Whether you’re undertaking a whole new build or extending what you have already got, the design creates a home. Don’t underestimate what big changes the little touches can make. During any build there will be so much going on that you may not always understand what is being said and you may even think that everyone is talking in riddles. A designer can help smooth over the surface, join the gaps and basically ‘translate’ information. There is a massive difference between knowing how you ‘want’ something to look and actually achieving it. Someone with design experience will be able to show you how things work, perhaps even how to enhance a space and they may also be able to save you money and time down the line.
For sure you’re excited and you have probably been thinking about this build for years, but have you actually planned what it is you want? Do you know the tiles, flooring, light fittings for example? you will need to make decisions on EVERYTHING even down to what sockets you want. Every last detail will need to be ‘designed’ (refer to the previous points). If you haven’t a clue then you need to research. Before starting the build make sure you have a solid idea of what you want each room to look like as your builder will soon be asking you to order the flooring for the kitchen and if you don’t know what you want then it is an expensive task to halt the build.
You will make a lot of mistakes but don’t panic and don’t let these dictate your build. You might even find that some of these mistakes actually work out for the better. They could provide your build with something that you never even considered. Look at things with positivity and don’t beat yourself up over them. With an experienced team behind you these should be few and far between but ‘don’t sweat the small stuff.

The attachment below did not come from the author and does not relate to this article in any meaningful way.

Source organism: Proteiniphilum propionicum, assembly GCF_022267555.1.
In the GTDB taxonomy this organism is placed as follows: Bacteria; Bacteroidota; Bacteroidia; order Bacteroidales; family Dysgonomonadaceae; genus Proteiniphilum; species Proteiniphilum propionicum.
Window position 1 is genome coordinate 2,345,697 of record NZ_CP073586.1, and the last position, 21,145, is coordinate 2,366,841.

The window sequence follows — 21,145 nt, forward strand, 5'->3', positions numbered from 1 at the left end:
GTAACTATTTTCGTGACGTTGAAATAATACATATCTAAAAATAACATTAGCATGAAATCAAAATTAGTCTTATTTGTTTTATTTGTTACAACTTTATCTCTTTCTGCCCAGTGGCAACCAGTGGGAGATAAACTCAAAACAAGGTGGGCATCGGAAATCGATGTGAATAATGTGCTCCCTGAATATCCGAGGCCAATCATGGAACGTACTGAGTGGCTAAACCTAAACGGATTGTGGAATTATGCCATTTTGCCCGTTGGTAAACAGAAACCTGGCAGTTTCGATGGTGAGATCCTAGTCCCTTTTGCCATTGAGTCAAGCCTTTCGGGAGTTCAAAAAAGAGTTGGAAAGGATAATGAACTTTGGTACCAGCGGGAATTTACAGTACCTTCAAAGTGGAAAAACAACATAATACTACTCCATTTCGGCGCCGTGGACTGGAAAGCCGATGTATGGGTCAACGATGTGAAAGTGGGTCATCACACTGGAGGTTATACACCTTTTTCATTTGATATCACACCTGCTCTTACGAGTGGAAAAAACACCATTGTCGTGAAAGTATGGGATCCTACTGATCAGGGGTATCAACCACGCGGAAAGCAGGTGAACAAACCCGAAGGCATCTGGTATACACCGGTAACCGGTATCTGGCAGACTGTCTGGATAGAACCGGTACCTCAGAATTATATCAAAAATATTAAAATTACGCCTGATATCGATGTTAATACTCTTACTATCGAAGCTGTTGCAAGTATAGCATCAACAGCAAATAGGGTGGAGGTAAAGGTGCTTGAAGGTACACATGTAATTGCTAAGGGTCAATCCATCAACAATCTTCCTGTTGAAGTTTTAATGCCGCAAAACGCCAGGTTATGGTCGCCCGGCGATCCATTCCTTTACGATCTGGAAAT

Have trust in your decisions, in your workforce and in your vision. Things may not look like they do in your head straight away but just give it time. There is more than just a structure to a home. If you have taken these points in hand then you will have planned every last detail. Trust in your designer and your ideas. These ideas will not shine through until the end. You will see many an image where you may question yourself but things will always look worse before they look better. When on site realise that there are many stages to the build so try and have an open mind. This is not the finished product. Don’t get distracted from this, stick with the vision you have in your head and trust that your workforce are on your side.
Treat everyone you work with, with respect. If you wouldn’t appreciate being spoken to in a certain way, then don’t speak to others like that. These are the people who are constructing your build. They are helping to create your dream, the one that you’ve been thinking of for maybe years. Everyone deserves to be treated with kindness. The kinder you are to them the more willing they will be to help and answer any questions that you may have. Remember it may be your house but it is their job and reputation and everyone has a vested interest in making it the best it can possibly be. You will thrive from a shared experience and that should be a happy and enjoyable one. These people could be lifelong friends and you never know when you might need them for another job. It is always good to have people on hand that you can have rapport with and trust implicitly.
Always trust your gut instinct. You know you can get advice from the professionals but you must remember that this is your project. Take the advice that is given and think about it but ensure that the final decision is yours. You won’t always have the same opinions and that’s ok. As long as you’re equipped with the facts then you can make an executive decision based on what suits your needs. These needs may be for aesthetic reasons or they may be practical; either way the final decision is yours. Don’t let your dreams be influenced by something that may be someone else’s vision. Trust your gut; you’ve come this far.
Most importantly, you may only be able to do this once, or you may be one of the lucky ones and get another shot. Whatever your situation enjoy it. There will be long days, money struggles and a lot of planning. You may have to stay up until the early hours thinking about bathroom tiles or splash backs but it will be worth it when you see it all come together. Research everything and everyone, trust your instincts and not only will you come out with an amazing build but you could make some good friends along the way.